While many of us were whiling away the dog days on an idyllic beach, some hardworking members of Congress opted to ruin their summers with an in-depth "study" of the 109-page Iran nuclear deal. Among many others, Sen. Chuck Schumer (D-NY), who said he was "studying it extremely carefully," found bipartisan agreement with Sen. John Cornyn (R-TX), who vowed to "put this deal under the microscope." Alas, although it is fun to imagine the senators slaving away in the hot sun over the arcana of centrifuge design, it was unlikely from the start that any such study would change their minds. That Schumer and Cornyn emerged from their period of deep introspection as opponents of the deal should have surprised no one.
It is not only that precious few in Congress grasp the finer points of nuclear physics (though there is that). Nor is it that legislators rarely read legislation (though this has been frequently noted). No, the real reason was that practically every member of Congress had decided his or her position long before the deal was published. And, contrary to appearances, there is nothing wrong with this, because the details of the Iranian nuclear deal have never been very important.
Sure, the destructive power of nuclear weapons focuses the mind and engages the public. But supporters and opponents of the agreement are actually arguing not about Iranian nuclear weapons but about the nature of U.S. involvement in the Middle East.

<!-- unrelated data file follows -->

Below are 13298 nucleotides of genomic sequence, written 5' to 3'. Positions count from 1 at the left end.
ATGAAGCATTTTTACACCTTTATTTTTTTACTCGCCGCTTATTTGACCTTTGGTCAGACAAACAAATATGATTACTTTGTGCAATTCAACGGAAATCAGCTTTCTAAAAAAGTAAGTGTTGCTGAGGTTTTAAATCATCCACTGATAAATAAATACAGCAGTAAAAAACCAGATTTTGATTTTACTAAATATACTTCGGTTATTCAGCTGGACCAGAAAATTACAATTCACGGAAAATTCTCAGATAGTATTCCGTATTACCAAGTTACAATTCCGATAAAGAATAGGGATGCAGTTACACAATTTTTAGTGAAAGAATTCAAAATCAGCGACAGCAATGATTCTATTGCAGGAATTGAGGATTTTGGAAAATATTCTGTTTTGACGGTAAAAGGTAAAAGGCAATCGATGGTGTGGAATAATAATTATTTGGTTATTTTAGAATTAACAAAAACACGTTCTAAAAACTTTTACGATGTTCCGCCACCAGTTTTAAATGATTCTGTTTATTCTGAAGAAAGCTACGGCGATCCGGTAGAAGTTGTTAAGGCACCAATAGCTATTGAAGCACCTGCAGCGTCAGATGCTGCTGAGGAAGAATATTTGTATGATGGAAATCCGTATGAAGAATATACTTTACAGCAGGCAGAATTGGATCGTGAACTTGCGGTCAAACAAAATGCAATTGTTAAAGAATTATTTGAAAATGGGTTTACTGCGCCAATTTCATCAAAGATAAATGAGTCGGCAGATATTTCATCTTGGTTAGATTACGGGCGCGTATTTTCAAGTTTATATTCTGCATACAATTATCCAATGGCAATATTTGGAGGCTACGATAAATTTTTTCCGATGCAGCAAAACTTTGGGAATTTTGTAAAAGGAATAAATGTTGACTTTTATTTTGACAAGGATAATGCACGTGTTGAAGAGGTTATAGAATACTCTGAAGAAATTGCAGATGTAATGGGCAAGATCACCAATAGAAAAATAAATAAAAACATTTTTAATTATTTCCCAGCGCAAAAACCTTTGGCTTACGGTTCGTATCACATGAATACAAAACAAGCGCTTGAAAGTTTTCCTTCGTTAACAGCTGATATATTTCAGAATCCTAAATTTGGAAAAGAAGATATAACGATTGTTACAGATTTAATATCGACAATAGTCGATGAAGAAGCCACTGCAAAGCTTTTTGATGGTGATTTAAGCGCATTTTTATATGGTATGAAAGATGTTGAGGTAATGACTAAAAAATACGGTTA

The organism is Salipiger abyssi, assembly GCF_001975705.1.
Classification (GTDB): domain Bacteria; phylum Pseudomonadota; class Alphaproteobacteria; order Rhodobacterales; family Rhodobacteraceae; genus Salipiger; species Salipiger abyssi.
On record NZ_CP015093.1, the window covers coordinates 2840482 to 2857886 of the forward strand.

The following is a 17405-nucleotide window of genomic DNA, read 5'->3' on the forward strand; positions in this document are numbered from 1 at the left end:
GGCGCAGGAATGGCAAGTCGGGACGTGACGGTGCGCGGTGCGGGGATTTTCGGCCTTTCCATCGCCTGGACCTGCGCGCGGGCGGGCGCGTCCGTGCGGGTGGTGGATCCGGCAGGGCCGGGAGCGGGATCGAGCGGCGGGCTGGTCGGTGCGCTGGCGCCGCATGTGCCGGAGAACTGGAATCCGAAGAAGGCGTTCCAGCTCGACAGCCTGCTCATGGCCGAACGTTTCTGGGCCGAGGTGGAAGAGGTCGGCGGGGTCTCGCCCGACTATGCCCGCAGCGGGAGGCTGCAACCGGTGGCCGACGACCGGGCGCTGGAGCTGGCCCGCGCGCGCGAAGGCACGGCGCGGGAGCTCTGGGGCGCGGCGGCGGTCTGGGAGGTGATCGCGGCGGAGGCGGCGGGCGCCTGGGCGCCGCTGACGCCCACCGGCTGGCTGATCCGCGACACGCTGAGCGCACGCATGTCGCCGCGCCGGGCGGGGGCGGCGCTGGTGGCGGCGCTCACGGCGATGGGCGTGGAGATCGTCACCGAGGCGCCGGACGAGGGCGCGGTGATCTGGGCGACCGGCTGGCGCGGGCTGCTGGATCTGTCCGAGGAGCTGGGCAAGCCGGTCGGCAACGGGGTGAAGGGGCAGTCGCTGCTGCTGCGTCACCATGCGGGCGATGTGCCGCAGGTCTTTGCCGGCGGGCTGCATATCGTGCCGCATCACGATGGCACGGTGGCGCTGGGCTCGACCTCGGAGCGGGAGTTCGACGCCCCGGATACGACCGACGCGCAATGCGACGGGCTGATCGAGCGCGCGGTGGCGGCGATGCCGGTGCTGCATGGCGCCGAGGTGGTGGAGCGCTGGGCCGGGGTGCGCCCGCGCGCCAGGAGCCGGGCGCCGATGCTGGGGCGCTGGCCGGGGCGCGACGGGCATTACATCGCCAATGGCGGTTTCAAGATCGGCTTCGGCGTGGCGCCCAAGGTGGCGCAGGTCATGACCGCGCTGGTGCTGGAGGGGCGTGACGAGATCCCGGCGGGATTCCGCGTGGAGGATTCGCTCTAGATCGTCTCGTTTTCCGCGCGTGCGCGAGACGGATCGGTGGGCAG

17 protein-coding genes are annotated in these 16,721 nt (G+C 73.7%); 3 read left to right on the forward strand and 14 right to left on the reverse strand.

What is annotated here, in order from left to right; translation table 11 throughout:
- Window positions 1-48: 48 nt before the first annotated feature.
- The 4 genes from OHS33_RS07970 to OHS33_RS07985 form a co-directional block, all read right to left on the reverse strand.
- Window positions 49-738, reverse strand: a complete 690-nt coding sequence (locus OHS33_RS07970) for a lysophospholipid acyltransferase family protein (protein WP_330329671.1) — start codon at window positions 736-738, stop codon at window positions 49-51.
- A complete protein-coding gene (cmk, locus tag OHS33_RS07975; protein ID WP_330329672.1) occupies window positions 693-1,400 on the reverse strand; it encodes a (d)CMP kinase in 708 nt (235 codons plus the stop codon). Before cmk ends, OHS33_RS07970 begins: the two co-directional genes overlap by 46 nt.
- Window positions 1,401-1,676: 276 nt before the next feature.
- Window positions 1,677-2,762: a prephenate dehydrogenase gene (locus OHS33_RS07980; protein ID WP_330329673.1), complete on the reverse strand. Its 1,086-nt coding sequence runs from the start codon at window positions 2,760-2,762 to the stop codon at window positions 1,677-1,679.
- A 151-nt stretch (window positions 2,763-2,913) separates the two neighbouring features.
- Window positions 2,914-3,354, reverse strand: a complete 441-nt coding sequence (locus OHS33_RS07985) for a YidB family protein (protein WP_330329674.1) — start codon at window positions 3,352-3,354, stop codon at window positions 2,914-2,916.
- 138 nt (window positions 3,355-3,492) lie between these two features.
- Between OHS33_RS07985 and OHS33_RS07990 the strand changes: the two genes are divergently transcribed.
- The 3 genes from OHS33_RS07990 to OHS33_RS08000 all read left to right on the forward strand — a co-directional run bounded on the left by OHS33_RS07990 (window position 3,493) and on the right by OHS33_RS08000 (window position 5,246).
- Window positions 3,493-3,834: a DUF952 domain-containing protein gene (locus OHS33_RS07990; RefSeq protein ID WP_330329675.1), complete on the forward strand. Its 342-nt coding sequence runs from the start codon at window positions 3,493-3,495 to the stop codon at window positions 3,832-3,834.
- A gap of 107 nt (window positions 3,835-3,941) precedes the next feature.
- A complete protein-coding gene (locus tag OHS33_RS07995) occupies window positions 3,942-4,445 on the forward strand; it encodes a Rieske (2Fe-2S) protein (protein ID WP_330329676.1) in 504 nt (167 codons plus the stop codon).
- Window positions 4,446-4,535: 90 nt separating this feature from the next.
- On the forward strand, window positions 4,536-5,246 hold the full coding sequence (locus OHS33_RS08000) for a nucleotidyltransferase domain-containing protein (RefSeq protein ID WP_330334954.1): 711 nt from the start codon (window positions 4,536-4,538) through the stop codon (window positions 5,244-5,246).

We have lived in a nuclear world for 70 years now, and at this point, we know (or should know) a couple of basic facts. First, we cannot stop a reasonably advanced country from developing a nuclear weapon. If North Korea, the most isolated country on Earth, can do it, then pretty much any country can if it is willing to devote the resources and pay the political price.
Second, nuclear weapons are not very useful in international politics, which is why so few countries have chosen to develop them despite being able to do so. They are helpful for preventing full-scale invasions of your country (which is nice), but absent that threat, they don't really change the power balance. Nuclear arsenals facing off against each other effectively neutralize each other, and competition continues beneath the threshold of nuclear war.
This lack of utility, more than the threat of force or sanctions, is probably why Iran, while seeking to keep the option of a nuclear weapon open, has never actually developed one. As various U.S. and...